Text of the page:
History of VMWS

The VMWS is the longest-running association of medical women, and is one of the oldest active medical organisations in the world​​.

Where Does the VMWS Come From?

The VMWS was founded in 1895 to represent the needs of women and children within the community in response to the perceived disparity of opportunity and treatment.

Our first meeting was held in the home of Constance Stone, one of the founders of the VWMS, with her sister Clara taking up the presidency. In 1890, she became the first woman to be registered with the Medical Board of Victoria. Her sister followed her into medicine, and they went into private practice together, working at an out-patients dispensary on La Trobe street.

In September 1896, 11 of Melbourne’s female physicians including Clara and Constance founded the Queen Victoria Hospital, the first hospital in Victoria operated for women by women. Their passion and dedication has changed the world, or at least our part of it, for the betterment of both female patients and female physicians.

The History of the Medical Women’s Societies

MWIA 100 - Aussie women at Gala

There Has Been Progress Towards Gender Equality

Much has changed since the days of Constance Stone, and there is no denying that there have been many advances towards equality in Medicine:

  • The proportion of female medical students is much higher than it was
  • Women now pursue careers in all facets of medicine and comprise over 50% of medical graduates
  • Maternity leave and availabilities of flexible job options is a real positive
  • The general attitude towards women in medicine now acknowledges that they are just as efficient, talented and intelligent as men

But, Much More Needs To Be Done...

Women remain under-represented in senior leadership positions in academic medicine, practice settings and professional medical organisations (1).

  • Women hold only 12.5% of leadership roles in large tertiary hospitals (9)
  • In 2016, the gender pay gap was 33.6% for full-time medical specialists and 24.7% among GPs (10)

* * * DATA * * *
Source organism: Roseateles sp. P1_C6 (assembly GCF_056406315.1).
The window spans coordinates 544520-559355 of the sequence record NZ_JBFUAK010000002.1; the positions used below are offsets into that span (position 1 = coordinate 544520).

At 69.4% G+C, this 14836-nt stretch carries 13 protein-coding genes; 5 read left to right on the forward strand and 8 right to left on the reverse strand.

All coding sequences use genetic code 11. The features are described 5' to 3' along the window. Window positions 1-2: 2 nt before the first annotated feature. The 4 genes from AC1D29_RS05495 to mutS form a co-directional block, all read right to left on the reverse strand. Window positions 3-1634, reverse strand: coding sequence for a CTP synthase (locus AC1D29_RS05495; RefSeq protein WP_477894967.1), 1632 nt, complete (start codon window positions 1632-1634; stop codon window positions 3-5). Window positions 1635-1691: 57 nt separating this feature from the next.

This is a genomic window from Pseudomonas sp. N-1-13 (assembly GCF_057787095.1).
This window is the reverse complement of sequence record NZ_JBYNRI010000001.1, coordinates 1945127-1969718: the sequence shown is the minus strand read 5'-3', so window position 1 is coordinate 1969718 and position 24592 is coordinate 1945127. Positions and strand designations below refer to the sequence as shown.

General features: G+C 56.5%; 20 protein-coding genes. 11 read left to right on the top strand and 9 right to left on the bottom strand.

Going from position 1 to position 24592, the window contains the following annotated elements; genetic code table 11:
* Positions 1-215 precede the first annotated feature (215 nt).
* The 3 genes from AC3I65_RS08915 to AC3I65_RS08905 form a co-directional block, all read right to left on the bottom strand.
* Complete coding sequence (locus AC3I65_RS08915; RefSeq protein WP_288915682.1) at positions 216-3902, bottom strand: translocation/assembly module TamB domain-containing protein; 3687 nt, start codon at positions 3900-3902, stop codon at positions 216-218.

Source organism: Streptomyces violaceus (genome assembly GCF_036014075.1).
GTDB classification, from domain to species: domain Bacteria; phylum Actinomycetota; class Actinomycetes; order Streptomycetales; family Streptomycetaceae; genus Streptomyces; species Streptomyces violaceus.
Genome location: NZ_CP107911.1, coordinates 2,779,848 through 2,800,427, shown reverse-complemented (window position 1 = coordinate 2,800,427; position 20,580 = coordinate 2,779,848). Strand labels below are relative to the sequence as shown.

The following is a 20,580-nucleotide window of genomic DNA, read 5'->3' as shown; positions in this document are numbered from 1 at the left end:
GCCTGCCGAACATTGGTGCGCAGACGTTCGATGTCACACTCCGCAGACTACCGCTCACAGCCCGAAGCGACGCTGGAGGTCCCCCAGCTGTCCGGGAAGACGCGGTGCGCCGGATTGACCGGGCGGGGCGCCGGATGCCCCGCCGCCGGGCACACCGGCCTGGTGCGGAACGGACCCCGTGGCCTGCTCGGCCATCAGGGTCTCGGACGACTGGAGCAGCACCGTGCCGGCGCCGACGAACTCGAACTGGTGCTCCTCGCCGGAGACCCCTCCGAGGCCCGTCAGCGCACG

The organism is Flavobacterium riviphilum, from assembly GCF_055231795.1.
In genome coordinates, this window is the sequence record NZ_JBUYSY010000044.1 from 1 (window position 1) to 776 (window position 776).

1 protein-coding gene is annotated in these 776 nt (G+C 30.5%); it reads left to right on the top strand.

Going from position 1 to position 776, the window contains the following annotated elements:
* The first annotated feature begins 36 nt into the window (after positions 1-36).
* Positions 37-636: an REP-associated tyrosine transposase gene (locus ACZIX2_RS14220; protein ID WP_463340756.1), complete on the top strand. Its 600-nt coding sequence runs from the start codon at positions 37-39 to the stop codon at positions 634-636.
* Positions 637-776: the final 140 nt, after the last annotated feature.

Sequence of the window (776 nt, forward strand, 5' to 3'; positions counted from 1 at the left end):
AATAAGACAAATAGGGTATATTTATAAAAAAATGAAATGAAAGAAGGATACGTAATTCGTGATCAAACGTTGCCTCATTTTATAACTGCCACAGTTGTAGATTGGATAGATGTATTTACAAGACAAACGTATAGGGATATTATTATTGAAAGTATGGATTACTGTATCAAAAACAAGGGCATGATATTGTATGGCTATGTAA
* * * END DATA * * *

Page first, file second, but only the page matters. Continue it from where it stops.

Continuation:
• When controlled for hours, female specialists and GPs still earned on average 16.6% and 25% less than their male counterparts respectively (10)


The reasons for this are not clear, but the need for opportunities to improve female representation is clear. Without these opportunities, the profession will deprive itself both of the diversity of the work styles and values that women bring to the profession, as well as much of the capable pool of candidates to effectively fill such important positions (2). Representation and leadership by women in medicine are vital to facilitate gender sensitive decision-making, teaching and research.

There is also compelling evidence of an increased suicide risk for all medical practitioners, but particularly for female doctors (3). One study found that the prevalence of depression among female medical students was 10 times that of the general population, and a study of NSW medical students found that stress and burnout levels steadily increased through their medical training, peaking in their intern year (8).

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Medical Women Supporting Medical Women

This is why we exist, and why we are committed to YOU, our medical women.

Perhaps organisations that value feminism such as us are perceived negatively as ‘anti-male’. We would like to stress that feminism and misandry are not the same concepts and we advocate on behalf of vulnerable populations, many of which include men.

We acknowledge the great strides that have been made towards equality and continue to take on the new challenges that come up around this issue.

Constance Stone Oration

The Constance Stone Oration is awarded by the Victorian Medical Women’s Society yearly. The oration celebrates the past and present achievements of the VMWS and medical women and is named to honour the first female registered to practice Medicine in Australia. 

Emma Constance Stone (1856-1902) was born in Hobart. She later moved to Melbourne, running a small school before travelling to study Medicine in North America. In the early 1880’s women were excluded from studying Medicine at the University of Melbourne. She graduated in Medicine from the Women’s Medical College of Pennsylvania and obtained her MD from Trinity College, Toronto, Canada to ensure her medical registration in Australia. In 1890 she became the first woman registered to practice Medicine in Victoria and Australia (11).